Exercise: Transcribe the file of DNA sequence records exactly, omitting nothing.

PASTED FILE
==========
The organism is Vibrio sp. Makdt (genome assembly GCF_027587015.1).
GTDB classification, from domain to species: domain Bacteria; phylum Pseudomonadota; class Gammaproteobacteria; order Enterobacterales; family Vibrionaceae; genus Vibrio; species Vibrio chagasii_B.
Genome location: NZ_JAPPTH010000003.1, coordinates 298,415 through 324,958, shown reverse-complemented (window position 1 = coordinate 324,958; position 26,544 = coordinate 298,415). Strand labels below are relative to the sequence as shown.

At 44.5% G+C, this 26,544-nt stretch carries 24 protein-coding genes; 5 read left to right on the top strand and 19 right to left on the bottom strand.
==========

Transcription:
The organism is Vibrio sp. Makdt (genome assembly GCF_027587015.1).
GTDB classification, from domain to species: domain Bacteria; phylum Pseudomonadota; class Gammaproteobacteria; order Enterobacterales; family Vibrionaceae; genus Vibrio; species Vibrio chagasii_B.
Genome location: NZ_JAPPTH010000003.1, coordinates 298,415 through 324,958, shown reverse-complemented (window position 1 = coordinate 324,958; position 26,544 = coordinate 298,415). Strand labels below are relative to the sequence as shown.

At 44.5% G+C, this 26,544-nt stretch carries 24 protein-coding genes; 5 read left to right on the top strand and 19 right to left on the bottom strand.